Summary: Most types of sugar will absorb some heat as they dissolve. Commercial baked goods often use a type of "snow sugar," which is designed to be used on warm, moist foods without dissolving. It's likely that commercial doughnuts use a lot of dextrose in their "snow sugar," which requires four times as much heat to dissolve as the sucrose in normal powdered sugar, leading to a "cold" sensation when consumed.
I tried poking around a bit in various sources and can't find a definitive answer, and I personally can't recall experiencing this "cold" sensation. But it seems to me the explanations really can only come down to two possibilities:
(1) The sensation is due to ingredients that stimulate nerves which feel "like cold." The standard example for this is stuff like mint or eucalyptus, whose menthol and eucalyptol create a sensation of coolness even without drawing heat. The problem with this explanation is that the list of chemicals that cause this sensation is limited, and I don't know why they'd include any of them in powdered sugar. That said, snow sugar products, as mentioned in comments, can contain various organic compounds to keep them from melting/running on warm moist baked goods. I suppose it's possible -- though unlikely -- that some doughnut coverings contain something that would do this.
(2) The sensation is actual cold, i.e., the increased heat transfer from tongue to donut, resulting in a perceived temperature drop. That would be due to "thermodynamic mumbo-jumbo" mentioned in the question, i.e., heat/enthalpy of solution/dissolution. That's just a fancy term to say that it takes some energy to separate a crystalline solid (where molecules are bonded together in an organized lattice) into individually dissolved molecules in a solution.
The problem with the second explanation is that we consume food all the time and don't generally sense the quite tiny amount of heat transfer it takes to dissolve things. But powdered sugars are somewhat unusual foods in that (1) they exist as a crystalline solid with a high solubility, and (2) they are ingested with a fine particle size that increases surface area significantly and therefore rate of dissolution.
It's likely that the mixture of chemical components used in some commercial sugar mixtures like snow sugar are engineered to have an increased enthalpy of solution (and thus don't appear to "melt"/dissolve or run on warm baked goods). While a warm baked good may not have enough moisture and heat to dissolve them, our mouths do, and that increased heat necessary for dissolution is perceived as "cold."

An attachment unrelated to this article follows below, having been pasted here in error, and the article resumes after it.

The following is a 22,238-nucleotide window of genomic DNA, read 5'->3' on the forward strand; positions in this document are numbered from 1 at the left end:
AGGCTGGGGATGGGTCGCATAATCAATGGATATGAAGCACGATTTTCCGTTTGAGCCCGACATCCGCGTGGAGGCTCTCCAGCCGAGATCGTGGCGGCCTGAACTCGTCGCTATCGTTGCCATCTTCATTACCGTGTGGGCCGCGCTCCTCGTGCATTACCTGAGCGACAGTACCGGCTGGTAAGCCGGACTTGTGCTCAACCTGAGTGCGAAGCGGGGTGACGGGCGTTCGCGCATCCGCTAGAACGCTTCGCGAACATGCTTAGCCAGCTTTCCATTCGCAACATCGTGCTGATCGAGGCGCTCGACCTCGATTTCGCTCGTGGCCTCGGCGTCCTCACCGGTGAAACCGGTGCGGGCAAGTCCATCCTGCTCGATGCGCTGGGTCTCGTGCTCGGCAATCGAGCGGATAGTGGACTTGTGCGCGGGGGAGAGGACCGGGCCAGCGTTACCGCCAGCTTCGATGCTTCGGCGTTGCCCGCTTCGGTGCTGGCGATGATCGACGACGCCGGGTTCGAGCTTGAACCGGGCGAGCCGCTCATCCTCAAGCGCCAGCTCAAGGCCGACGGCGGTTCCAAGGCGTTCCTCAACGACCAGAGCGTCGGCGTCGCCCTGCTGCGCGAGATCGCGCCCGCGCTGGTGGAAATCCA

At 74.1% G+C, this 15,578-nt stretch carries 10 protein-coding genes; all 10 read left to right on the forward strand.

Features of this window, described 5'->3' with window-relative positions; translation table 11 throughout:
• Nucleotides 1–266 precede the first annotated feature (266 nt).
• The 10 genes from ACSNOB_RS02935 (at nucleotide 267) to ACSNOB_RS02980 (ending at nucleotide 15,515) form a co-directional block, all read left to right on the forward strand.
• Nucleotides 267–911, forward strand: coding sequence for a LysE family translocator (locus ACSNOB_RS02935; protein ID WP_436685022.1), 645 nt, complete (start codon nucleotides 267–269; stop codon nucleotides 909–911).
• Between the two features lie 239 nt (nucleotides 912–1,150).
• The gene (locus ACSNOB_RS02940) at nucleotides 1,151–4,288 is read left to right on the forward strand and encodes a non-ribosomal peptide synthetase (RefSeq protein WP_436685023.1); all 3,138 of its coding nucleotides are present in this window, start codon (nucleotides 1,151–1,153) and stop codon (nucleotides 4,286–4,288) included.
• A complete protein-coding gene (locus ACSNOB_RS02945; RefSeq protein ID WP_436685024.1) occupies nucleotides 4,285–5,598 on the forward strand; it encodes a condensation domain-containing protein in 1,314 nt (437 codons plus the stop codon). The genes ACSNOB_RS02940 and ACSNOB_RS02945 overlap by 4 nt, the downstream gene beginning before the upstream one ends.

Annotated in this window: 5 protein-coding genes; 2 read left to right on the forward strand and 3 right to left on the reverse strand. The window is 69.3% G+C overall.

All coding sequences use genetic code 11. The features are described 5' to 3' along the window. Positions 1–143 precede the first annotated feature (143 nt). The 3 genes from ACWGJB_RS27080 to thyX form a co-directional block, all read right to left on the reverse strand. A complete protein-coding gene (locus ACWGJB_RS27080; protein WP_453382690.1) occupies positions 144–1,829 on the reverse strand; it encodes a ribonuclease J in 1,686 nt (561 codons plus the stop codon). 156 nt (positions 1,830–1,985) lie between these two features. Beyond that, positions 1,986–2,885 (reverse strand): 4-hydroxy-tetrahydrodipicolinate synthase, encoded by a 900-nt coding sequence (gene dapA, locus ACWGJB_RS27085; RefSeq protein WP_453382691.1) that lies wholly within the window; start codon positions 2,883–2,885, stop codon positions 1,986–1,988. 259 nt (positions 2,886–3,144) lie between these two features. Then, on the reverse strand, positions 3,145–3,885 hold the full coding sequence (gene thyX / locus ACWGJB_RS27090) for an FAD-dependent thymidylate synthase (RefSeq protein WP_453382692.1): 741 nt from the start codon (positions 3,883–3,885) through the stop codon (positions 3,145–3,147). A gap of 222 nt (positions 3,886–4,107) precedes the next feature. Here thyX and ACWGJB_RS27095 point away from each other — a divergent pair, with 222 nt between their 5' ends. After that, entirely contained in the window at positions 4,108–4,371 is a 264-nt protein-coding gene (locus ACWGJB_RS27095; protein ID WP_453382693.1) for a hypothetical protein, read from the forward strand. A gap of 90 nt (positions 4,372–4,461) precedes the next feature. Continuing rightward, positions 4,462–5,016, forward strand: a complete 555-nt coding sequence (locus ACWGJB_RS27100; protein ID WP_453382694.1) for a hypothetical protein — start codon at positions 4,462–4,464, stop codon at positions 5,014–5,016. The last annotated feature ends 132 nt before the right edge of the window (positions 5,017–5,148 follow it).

What exactly could the specific chemical be? Some comments have suggested dextrose (which indeed is the primary ingredient in the King Arthur version of snow sugar as well as in the French product Sucraneige). Dextrose (the D-isomer of glucose, and its most common form) has a endothermic heat of solution that's about double that of sucrose. That means that "snow sugar" needs to absorb about four times as much heat per weight as normal sucrose-based confectioners sugar when dissolving. (I'm assuming that the other components of the snow sugar are relatively minor; they'll have significantly worse solubility.)
Particle size, as mentioned, is also an issue. The Sucraneige mentioned above claims 10X fineness, but many powdered sugars at the grocery store will also be the same. If you are comparing a 10X sugar to a coarser powdered sugar, that will also make a difference: smaller particles have more surface area and can dissolve faster. If it dissolves faster, the reaction happens faster, thus absorbing heat more quickly (and feeling colder).
Still, this amount of heat transfer seems quite small. But I suppose for those who notice it, it could explain the difference. A quick search of some common commercial powdered sugar doughnut brands (like Hostess and Entenmann's) doesn't clarify the powder ingredients, but dextrose is listed quite high in the ingredients list, just after flour in one of them, seeming to hint at some form of "snow sugar." Other non-powdered types of doughnuts seem to have dextrose listed far later (if at all).
Technical note: For those who are wondering, why four times the enthalpy? The enthalpies that are given in the linked table are 5.4 kJ/mol for sucrose and 11 kJ/mol for glucose/dextrose. But these are per mole, and the molecular weight of sucrose is roughly twice that of glucose. Therefore, to get the same amount of glucose by weight, you'd need roughly twice as many moles of glucose. Since glucose already has twice the enthalpy of solution, the same weight of glucose will have roughly four times the enthalpy of the equivalent weight of sucrose. Also, it should be noted that perceived sweetness of dextrose/glucose is somewhat less than sucrose (roughly 70-75% as sweet), so more of it tends to be used. I don't know that that's a major factor here though, where doughnuts are doused in lots of sugar either way.